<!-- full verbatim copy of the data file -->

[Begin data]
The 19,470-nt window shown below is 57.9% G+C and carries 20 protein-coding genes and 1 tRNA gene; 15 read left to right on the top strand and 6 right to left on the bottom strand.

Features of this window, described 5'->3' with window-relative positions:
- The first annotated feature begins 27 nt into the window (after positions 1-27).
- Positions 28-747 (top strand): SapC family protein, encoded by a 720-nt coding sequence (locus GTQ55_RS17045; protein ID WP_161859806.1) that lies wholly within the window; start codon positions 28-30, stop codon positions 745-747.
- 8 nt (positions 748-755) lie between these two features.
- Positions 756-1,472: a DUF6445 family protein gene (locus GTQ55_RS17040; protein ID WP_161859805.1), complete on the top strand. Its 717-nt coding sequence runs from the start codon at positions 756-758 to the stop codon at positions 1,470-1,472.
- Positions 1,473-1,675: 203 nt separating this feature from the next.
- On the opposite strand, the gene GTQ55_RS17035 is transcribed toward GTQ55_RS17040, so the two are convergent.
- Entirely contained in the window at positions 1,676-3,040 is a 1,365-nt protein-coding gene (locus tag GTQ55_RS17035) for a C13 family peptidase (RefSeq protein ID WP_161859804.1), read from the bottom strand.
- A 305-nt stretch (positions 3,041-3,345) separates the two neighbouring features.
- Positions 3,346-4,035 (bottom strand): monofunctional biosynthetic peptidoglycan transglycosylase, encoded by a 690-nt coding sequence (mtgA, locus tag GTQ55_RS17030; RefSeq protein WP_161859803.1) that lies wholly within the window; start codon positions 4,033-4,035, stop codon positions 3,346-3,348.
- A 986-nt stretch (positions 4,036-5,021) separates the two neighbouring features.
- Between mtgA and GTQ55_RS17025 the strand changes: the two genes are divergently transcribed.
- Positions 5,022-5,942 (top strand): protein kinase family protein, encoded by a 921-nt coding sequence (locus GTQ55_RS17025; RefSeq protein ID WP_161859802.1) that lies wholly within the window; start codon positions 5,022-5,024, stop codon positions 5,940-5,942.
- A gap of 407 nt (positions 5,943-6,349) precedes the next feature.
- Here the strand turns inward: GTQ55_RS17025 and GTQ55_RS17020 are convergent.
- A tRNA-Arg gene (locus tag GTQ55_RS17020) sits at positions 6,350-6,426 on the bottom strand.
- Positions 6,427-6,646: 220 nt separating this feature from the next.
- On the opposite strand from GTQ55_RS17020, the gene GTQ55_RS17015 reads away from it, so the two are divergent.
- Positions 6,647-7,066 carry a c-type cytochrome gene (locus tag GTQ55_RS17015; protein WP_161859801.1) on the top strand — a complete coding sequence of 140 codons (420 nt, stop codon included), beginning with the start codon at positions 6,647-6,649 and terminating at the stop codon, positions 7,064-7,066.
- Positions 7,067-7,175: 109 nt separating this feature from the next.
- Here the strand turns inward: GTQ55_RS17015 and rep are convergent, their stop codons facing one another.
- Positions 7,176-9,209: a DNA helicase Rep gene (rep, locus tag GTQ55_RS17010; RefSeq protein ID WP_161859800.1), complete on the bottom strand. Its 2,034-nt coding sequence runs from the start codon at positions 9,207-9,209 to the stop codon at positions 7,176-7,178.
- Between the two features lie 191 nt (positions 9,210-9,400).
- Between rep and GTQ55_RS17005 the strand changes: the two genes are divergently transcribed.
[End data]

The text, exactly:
The 19,470-nt window shown below is 57.9% G+C and carries 20 protein-coding genes and 1 tRNA gene; 15 read left to right on the top strand and 6 right to left on the bottom strand.

Features of this window, described 5'->3' with window-relative positions:
- The first annotated feature begins 27 nt into the window (after positions 1-27).
- Positions 28-747 (top strand): SapC family protein, encoded by a 720-nt coding sequence (locus GTQ55_RS17045; protein ID WP_161859806.1) that lies wholly within the window; start codon positions 28-30, stop codon positions 745-747.
- 8 nt (positions 748-755) lie between these two features.
- Positions 756-1,472: a DUF6445 family protein gene (locus GTQ55_RS17040; protein ID WP_161859805.1), complete on the top strand. Its 717-nt coding sequence runs from the start codon at positions 756-758 to the stop codon at positions 1,470-1,472.
- Positions 1,473-1,675: 203 nt separating this feature from the next.
- On the opposite strand, the gene GTQ55_RS17035 is transcribed toward GTQ55_RS17040, so the two are convergent.
- Entirely contained in the window at positions 1,676-3,040 is a 1,365-nt protein-coding gene (locus tag GTQ55_RS17035) for a C13 family peptidase (RefSeq protein ID WP_161859804.1), read from the bottom strand.
- A 305-nt stretch (positions 3,041-3,345) separates the two neighbouring features.
- Positions 3,346-4,035 (bottom strand): monofunctional biosynthetic peptidoglycan transglycosylase, encoded by a 690-nt coding sequence (mtgA, locus tag GTQ55_RS17030; RefSeq protein WP_161859803.1) that lies wholly within the window; start codon positions 4,033-4,035, stop codon positions 3,346-3,348.
- A 986-nt stretch (positions 4,036-5,021) separates the two neighbouring features.
- Between mtgA and GTQ55_RS17025 the strand changes: the two genes are divergently transcribed.
- Positions 5,022-5,942 (top strand): protein kinase family protein, encoded by a 921-nt coding sequence (locus GTQ55_RS17025; RefSeq protein ID WP_161859802.1) that lies wholly within the window; start codon positions 5,022-5,024, stop codon positions 5,940-5,942.
- A gap of 407 nt (positions 5,943-6,349) precedes the next feature.
- Here the strand turns inward: GTQ55_RS17025 and GTQ55_RS17020 are convergent.
- A tRNA-Arg gene (locus tag GTQ55_RS17020) sits at positions 6,350-6,426 on the bottom strand.
- Positions 6,427-6,646: 220 nt separating this feature from the next.
- On the opposite strand from GTQ55_RS17020, the gene GTQ55_RS17015 reads away from it, so the two are divergent.
- Positions 6,647-7,066 carry a c-type cytochrome gene (locus tag GTQ55_RS17015; protein WP_161859801.1) on the top strand — a complete coding sequence of 140 codons (420 nt, stop codon included), beginning with the start codon at positions 6,647-6,649 and terminating at the stop codon, positions 7,064-7,066.
- Positions 7,067-7,175: 109 nt separating this feature from the next.
- Here the strand turns inward: GTQ55_RS17015 and rep are convergent, their stop codons facing one another.
- Positions 7,176-9,209: a DNA helicase Rep gene (rep, locus tag GTQ55_RS17010; RefSeq protein ID WP_161859800.1), complete on the bottom strand. Its 2,034-nt coding sequence runs from the start codon at positions 9,207-9,209 to the stop codon at positions 7,176-7,178.
- Between the two features lie 191 nt (positions 9,210-9,400).
- Between rep and GTQ55_RS17005 the strand changes: the two genes are divergently transcribed.